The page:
Saturday, December 17, 2016

Trump’s Taiwan Move Exposes Weak Pacific Alliances

When president-elect Donald Trump broke with decades of foreign policy by asserting that the U.S. might abandon its acceptance of the “One China” policy and no longer regard Taiwan as a part of China, he provoked predictable outrage from Beijing. By using this threat as a bargaining chip for better trade, Trump led the Chinese government to declare that the One China policy is the “political bedrock” of U.S.-China relations. The Taiwan issue is one of China’s “core interests”, referring to a nonnegotiable policy objective that forms the basis for China’s assertiveness on the international stage.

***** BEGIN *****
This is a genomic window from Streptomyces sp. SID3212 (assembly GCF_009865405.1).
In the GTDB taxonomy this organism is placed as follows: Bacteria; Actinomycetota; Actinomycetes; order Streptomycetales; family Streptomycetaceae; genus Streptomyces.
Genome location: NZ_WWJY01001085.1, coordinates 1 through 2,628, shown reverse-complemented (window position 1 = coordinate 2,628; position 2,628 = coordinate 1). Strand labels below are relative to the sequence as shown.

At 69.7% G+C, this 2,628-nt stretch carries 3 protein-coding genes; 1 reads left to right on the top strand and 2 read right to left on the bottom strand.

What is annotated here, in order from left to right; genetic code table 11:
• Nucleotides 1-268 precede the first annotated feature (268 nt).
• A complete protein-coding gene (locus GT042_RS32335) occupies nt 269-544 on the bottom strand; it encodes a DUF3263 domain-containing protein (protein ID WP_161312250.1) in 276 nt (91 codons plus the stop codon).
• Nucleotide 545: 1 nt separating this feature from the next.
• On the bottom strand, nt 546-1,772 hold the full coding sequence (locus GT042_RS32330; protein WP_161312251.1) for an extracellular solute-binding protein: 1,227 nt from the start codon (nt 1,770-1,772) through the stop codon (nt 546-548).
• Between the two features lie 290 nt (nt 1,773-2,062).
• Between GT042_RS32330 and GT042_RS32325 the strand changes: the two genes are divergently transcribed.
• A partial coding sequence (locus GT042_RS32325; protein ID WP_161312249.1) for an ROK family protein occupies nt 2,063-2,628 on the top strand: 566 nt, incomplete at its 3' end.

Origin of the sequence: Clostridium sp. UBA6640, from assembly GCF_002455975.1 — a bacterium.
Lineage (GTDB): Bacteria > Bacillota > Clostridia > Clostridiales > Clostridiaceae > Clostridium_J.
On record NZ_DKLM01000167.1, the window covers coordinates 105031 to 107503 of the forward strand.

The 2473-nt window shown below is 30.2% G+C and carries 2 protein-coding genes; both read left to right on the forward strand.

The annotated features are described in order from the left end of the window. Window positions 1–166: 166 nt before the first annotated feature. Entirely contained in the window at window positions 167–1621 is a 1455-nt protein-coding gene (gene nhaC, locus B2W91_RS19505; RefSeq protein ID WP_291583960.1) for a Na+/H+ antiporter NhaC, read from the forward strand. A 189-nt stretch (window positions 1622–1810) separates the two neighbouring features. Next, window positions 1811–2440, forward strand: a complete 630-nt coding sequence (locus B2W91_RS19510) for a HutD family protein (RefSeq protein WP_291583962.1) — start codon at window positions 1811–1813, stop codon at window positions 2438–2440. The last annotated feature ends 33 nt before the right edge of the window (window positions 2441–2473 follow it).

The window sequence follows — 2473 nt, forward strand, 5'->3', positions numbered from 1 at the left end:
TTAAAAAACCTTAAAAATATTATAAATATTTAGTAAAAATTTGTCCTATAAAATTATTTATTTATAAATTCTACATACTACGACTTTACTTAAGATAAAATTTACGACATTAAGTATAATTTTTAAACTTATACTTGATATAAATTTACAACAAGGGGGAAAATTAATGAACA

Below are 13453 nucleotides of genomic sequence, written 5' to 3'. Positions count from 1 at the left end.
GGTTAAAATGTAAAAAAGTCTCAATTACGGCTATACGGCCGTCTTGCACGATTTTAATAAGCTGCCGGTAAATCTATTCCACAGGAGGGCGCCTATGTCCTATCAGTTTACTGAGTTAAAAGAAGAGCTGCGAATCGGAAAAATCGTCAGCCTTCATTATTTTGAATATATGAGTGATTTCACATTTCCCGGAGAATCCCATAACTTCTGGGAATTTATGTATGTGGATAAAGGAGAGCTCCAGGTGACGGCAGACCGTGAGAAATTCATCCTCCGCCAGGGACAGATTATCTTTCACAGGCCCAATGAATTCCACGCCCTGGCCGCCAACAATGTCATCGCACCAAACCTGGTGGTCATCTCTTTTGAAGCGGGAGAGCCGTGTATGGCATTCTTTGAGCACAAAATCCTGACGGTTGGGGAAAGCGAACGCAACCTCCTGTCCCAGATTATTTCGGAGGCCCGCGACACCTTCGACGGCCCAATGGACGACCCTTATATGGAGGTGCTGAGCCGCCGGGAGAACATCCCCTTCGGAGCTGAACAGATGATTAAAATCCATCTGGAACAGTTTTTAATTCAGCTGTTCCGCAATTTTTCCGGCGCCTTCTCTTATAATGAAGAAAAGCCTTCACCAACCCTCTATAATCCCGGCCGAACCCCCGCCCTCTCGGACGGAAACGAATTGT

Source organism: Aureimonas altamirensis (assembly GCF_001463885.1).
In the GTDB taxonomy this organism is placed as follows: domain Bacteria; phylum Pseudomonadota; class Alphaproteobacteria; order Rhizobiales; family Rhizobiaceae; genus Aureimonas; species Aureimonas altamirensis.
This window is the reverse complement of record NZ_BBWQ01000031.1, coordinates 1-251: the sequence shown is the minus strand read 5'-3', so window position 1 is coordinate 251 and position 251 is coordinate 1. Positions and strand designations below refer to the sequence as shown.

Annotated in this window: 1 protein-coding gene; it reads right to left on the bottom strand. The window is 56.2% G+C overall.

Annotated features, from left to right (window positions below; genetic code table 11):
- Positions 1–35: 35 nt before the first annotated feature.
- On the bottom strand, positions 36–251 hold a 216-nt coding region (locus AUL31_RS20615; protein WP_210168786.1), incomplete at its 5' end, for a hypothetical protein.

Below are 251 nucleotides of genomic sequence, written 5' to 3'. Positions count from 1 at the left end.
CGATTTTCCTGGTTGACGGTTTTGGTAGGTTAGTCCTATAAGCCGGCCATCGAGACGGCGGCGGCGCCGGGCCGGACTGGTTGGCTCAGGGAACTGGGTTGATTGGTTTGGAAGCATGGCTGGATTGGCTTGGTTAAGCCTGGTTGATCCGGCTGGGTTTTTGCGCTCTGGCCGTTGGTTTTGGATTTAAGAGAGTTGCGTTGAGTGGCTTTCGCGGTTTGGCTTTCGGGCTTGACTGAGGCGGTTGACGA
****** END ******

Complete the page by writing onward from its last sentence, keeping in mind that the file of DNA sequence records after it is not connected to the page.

Beijing was already fuming over Trump accepting a congratulatory phone call from the Taiwanese president Tsai Ing-wen a few days earlier, marking the first official communication between an American and Taiwanese leader since 1979. While Chinese criticism of the move was stern towards the U.S., they struck a harsher tone towards Tsai, with foreign minister Wang Yi referring to the call as a “little trick pulled off by Taiwan.”
While many critics initially speculated that the move was an inadvertent gaffe showing Trump’s inexperience in global politics, advisers have indicated that the call represents a new plan to engage with Taiwan that had been planned for months. With many of Trump’s advisers known for favoring a tough stance towards China, the phone call could represent an overdue normalization of relations with Taiwan and its democratically elected government. The lack of diplomatic relations with Taiwan is an antiquated holdover from the Cold War. Despite widespread criticism of the move throughout the media, this recognition of Taiwan could help to stabilize an increasingly unstable region.

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